Mark Zuckerberg and his wife, Pricilla Chan, recently announced their plan to donate the majority of their Facebook shares to charity. As part of this plan, drafted in a letter to their newborn daughter, the couple vowed to focus on personalized learning—an approach that uses technology and tools that adjust to a student’s learning needs. This method molds the learning experience to the unique needs of each individual student, giving all students a greater chance of success in the classroom. Not only does this help teachers identify students’ strengths and weaknesses, it also monitors the pace at which each student learns.
Zuckerberg and Chan are excited to move forward with this technology, as noted in their letter. They wrote, “We’re starting to build this technology now, and the results are already promising. Not only do students perform better on tests, but they gain the skills and confidence to learn anything they want. And this journey is just beginning. The technology and teaching will rapidly improve every year you’re in school.” Other groups have already done research on this technology, including the Gates Foundation. In one of their studies, they found that students who used personalized learning tools in the classroom made more progress over the course of two years than a control group.
World-renowned Harvard Professor Howard Gardner, whose 1983 book Frames of Mind: The Theory of Multiple Intelligences revolutionized the fields of psychology and education, wrote an open letter to Zuckerberg and his wife about how they might best approach personalized learning for maximum effect. In his letter, he envisions several possibilities for how the individualization of the learning process may take place. The most popular version—developed in the mid-twentieth century—is a single learning path, in which the pace of advancement is adjusted to the learner. This approach assumes that there is just one way to learn, but allows each student to learn at his or her own pace.
Macmillan Learning offers an array of personalized learning solutions that engage students and save educators time. Our Sapling Learning online homework solution allows educators to tailor their course to administer homework, track grades, and monitor student progress. And our LaunchPad resource allows students to read, study, and practice skills virtually to help them achieve comprehension without putting extra pressure on the instructor. These tools can help students feel less overwhelmed by courses at all levels, giving them a greater chance of success.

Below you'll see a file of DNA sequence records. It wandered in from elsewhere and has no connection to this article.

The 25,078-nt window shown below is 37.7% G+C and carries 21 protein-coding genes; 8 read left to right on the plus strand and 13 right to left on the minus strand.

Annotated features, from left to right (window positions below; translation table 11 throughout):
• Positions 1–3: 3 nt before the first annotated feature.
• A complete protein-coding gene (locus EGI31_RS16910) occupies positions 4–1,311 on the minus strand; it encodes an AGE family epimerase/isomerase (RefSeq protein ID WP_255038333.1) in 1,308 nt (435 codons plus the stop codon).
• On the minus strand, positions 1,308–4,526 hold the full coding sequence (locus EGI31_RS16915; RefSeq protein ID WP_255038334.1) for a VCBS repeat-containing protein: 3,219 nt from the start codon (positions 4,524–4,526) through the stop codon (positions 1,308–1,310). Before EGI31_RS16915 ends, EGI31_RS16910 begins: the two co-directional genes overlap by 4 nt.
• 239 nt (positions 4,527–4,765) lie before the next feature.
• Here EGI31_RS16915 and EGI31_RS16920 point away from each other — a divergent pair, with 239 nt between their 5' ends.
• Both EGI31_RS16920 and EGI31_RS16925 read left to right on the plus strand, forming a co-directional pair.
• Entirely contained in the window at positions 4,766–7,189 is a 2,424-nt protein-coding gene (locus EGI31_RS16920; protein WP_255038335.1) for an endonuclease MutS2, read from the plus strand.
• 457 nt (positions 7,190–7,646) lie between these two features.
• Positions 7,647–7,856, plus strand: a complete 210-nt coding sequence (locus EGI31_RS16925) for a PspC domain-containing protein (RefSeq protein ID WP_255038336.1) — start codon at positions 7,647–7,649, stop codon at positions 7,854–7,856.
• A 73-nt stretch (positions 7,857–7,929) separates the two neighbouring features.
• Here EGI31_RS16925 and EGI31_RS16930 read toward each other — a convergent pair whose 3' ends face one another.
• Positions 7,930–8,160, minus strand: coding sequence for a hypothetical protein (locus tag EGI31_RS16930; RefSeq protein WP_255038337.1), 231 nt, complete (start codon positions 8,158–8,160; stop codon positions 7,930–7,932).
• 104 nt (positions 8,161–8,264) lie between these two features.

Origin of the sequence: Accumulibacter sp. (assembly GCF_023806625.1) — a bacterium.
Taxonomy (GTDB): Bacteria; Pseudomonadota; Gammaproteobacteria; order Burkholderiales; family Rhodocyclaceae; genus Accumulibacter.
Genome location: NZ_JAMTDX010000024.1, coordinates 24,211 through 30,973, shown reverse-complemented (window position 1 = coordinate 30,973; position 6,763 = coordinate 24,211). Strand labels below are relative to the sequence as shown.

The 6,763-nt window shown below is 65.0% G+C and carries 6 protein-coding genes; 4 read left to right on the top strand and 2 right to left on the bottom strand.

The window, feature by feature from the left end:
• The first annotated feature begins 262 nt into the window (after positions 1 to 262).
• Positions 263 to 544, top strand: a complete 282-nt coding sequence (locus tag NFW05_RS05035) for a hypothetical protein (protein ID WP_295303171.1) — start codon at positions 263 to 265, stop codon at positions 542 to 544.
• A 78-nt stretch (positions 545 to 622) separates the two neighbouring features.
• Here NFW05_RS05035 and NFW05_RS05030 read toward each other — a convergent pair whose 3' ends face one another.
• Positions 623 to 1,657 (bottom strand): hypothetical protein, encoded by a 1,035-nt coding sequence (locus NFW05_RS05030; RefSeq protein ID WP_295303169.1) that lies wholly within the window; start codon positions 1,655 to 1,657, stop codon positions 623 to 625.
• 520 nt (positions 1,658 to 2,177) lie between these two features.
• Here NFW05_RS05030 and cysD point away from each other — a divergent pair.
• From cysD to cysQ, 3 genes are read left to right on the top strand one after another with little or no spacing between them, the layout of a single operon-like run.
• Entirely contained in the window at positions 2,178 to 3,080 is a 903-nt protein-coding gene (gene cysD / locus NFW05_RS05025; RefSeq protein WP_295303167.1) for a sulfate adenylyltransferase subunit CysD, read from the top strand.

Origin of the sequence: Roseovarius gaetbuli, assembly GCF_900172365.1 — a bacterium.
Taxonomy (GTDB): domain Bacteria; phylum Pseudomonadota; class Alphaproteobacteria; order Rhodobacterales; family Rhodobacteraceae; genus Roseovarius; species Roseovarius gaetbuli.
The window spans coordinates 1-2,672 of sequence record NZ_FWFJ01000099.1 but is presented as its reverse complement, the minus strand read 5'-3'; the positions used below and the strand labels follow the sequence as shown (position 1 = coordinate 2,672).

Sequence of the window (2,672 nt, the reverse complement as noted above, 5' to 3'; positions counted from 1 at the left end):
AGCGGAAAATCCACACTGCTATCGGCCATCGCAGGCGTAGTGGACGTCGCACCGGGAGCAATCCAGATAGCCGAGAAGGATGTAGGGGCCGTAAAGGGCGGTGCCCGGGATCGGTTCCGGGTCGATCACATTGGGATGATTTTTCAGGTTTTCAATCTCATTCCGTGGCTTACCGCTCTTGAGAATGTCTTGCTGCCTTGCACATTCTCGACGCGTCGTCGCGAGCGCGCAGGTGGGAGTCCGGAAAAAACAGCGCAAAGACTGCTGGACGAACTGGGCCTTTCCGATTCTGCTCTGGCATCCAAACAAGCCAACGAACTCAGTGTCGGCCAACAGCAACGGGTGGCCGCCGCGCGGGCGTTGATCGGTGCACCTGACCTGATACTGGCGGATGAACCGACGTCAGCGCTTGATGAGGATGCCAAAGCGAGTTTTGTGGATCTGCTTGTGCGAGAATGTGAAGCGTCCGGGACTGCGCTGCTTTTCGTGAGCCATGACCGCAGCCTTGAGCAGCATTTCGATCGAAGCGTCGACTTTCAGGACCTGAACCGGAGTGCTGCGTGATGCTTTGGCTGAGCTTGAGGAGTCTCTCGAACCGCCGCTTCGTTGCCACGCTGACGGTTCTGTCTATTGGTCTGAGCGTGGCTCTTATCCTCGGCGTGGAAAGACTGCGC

Since no two students learn in the exact same way or at the same pace, personalized learning technology is truly a game changer. These tools can help educators identify which areas a student needs to spend more time on, and allow them to advance in areas they have mastered. In allowing students to progress at the pace they are comfortable with, the learning experience will become more rewarding for them. The technology is also beneficial for instructors, allowing them to focus less on delivering content to the class as a whole and giving them the opportunity to support individual students as needed. They can also use real-time date in order to maximize class performance, bypassing easier topics and spending more time on new or complicated materials.
Instructors will play a vital role in the success of personalized learning technology as they interpret the findings and use this new information to tailor their courses to meet the needs of their students. These tools are here to empower instructors, not to replace them, and it’s imperative that these tools are easy to use—for both students and educators. I'll be posting additional thoughts about technology and education on the Macmillan News blog. Check back for my next post!
Strauss, Valerie. (2015, December 2). A primer for Mark Zuckerberg on personalized learning — by Harvard’s Howard Gardner. Retrieved from https://www.washingtonpost.com/news/answer-sheet/wp/2015/12/02/a-primer-for-mark-zuckerberg-on-personalized-learning-by-harvards-howard-gardner/